It seemed to many foreign observers that the regime had achieved an unusual degree of stability for an authoritarian government. Perhaps, even, a new model of capitalist development: one in which the state continues to play an active, interventionist role in many companies even as they compete in global markets, and in which the populace tolerates authoritarian rule in exchange for prosperity. In autumn 2007, probably the peak of the country’s recent economic power, I interviewed a series of Chinese academics and officials: three years earlier, most would have denied China had an economic model that could teach the world something; now, they were more boastful, swapping stories about the training programmes China runs for thousands of government officials and technocrats from developing nations.
But these decades of high growth disguised problems. Channelling investment to eastern cities created new divisions in a country that had previously not displayed great inequalities of income, by Asian standards. Today, wealthier provinces such as Fujian, in south-east China, have per capita GDPs ten times higher than those of interior provinces, and inequality is approaching that of stratified Latin American societies. In eastern cities, the push to attract investment has resulted in vast overcapacity; in the interior, farmers struggle to find the resources to get their goods to market. Cities such as Shanghai are full of half-empty high-rises, and unnecessary high-profile infrastructure projects such as the Maglev train, which whisks people from the new airport to the centre of town at 430 kilometres an hour. If anyone rides it, that is: when I’ve taken the Maglev, it’s been almost empty.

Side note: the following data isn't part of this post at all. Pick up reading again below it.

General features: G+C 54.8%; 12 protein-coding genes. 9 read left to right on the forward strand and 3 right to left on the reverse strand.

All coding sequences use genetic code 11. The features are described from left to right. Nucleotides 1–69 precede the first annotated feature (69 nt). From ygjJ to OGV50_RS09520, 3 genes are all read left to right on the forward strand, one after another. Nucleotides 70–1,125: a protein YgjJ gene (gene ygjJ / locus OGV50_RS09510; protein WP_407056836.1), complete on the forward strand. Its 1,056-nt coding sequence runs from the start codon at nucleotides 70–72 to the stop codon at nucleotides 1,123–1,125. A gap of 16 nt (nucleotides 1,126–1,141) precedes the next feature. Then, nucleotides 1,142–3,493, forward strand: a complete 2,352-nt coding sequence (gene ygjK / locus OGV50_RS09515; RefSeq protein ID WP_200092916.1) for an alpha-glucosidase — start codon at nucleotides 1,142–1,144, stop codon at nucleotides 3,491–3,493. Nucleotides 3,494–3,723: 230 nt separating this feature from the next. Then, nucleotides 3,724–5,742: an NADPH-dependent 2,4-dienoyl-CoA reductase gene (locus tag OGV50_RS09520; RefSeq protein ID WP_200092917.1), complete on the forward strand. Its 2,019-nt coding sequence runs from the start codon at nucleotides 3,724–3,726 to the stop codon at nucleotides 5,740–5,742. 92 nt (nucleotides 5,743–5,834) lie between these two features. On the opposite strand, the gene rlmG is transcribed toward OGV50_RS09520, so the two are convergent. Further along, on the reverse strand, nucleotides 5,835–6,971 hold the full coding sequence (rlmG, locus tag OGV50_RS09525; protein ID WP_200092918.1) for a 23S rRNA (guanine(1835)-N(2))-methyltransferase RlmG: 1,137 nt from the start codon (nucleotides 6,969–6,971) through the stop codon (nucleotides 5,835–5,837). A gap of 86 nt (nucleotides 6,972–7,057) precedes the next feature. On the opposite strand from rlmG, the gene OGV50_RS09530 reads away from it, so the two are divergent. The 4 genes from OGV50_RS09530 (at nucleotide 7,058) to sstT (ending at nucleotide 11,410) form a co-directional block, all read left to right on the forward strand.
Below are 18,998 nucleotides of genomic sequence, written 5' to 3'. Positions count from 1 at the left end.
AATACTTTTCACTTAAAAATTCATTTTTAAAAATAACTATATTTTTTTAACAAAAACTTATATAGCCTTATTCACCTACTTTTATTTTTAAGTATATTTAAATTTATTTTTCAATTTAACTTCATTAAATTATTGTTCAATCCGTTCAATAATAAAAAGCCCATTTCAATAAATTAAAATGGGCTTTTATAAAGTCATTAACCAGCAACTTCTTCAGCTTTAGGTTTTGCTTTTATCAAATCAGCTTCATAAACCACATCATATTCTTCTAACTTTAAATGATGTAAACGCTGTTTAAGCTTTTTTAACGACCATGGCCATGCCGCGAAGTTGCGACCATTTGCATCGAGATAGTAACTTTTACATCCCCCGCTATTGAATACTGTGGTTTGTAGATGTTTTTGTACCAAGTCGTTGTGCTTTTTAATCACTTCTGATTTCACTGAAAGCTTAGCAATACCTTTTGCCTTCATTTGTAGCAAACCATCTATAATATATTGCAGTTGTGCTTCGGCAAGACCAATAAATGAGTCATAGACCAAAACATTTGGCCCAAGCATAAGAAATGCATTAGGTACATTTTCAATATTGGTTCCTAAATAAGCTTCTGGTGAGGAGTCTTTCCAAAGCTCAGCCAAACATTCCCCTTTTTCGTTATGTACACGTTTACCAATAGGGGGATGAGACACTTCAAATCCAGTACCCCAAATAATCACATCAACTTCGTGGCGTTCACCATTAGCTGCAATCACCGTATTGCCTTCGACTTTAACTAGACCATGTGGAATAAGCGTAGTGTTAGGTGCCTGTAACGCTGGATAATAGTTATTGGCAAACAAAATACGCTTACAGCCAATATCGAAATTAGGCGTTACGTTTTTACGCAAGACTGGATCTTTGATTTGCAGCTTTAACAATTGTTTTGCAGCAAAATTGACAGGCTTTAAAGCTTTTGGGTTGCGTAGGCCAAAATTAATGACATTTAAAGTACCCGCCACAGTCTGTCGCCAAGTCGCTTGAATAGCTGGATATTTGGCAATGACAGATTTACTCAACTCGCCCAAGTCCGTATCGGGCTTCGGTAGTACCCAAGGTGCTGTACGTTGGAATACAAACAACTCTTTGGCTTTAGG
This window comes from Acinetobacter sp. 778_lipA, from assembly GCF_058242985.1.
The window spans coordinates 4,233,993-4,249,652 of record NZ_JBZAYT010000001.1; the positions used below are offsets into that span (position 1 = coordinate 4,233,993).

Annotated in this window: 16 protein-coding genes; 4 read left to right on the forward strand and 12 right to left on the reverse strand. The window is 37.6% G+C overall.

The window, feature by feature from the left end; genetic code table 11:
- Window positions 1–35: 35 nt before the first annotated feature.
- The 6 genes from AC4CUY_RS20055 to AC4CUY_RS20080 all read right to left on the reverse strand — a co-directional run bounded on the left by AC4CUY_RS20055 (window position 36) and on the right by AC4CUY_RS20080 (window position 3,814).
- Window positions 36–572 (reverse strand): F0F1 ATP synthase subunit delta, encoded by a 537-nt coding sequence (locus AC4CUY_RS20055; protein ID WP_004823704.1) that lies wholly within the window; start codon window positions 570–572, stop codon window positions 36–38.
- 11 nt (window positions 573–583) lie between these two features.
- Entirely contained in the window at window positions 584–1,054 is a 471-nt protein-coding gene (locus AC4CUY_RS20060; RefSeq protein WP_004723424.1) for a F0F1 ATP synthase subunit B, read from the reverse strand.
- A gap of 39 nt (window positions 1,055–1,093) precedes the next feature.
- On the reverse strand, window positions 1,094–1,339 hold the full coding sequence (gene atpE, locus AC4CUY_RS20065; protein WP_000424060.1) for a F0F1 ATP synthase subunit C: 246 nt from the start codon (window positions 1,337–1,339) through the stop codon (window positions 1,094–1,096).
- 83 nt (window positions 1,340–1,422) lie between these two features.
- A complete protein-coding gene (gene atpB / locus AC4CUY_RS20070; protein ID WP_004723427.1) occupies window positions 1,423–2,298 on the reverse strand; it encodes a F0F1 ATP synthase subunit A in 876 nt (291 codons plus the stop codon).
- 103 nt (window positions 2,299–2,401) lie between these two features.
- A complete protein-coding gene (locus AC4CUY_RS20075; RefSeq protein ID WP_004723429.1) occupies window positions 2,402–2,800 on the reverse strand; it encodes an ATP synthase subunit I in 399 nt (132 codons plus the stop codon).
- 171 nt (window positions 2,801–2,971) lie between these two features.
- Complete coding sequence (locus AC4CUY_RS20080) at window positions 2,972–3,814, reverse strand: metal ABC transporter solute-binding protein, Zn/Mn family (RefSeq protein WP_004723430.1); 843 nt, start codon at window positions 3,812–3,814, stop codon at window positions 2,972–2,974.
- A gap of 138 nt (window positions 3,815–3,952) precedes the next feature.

When you travel from eastern China into the interior, it’s impossible not to notice the stark difference. On one trip, I flew from Shanghai airport, where I drank an $8 latte while I waited for my plane, to Gansu, an arid, dusty province reminiscent of the American south-west, with its moonscapes and bleak canyons. There, I drove past farming villages of one-room stone huts, heated by coal-burning stoves. Most of these subsistence farmers still live close to the villages where they were born.
Busy buying off China’s middle classes, the government too often ignored the seemingly powerless masses in the countryside. Besides being passed over for investment, peasants face all manner of predation. Corrupt local officials force them off their land to make way for industrial and commercial developments, which often involve kickbacks to local party officials. Central government initiates infrastructure projects that divert water from rural areas to the East Coast cities; the groundwater beneath the North China plain, the major agricultural region of the country, could be completely depleted in less than thirty years. Some local officials simply steal state funds outright. (A few local party offices have become notorious for their lavish facilities, including karaoke bars and spas.) According to a 2007 policy briefing by Minxin Pei of the Carnegie Endowment, corruption consumes nearly 10 per cent of all state contracts. ‘The odds of a corrupt official going to jail are less than 3 per cent, making corruption a high-return, low-risk activity,’ the report states. ‘Even low-level officials have the opportunity to amass an illicit fortune of tens of millions of yuan.’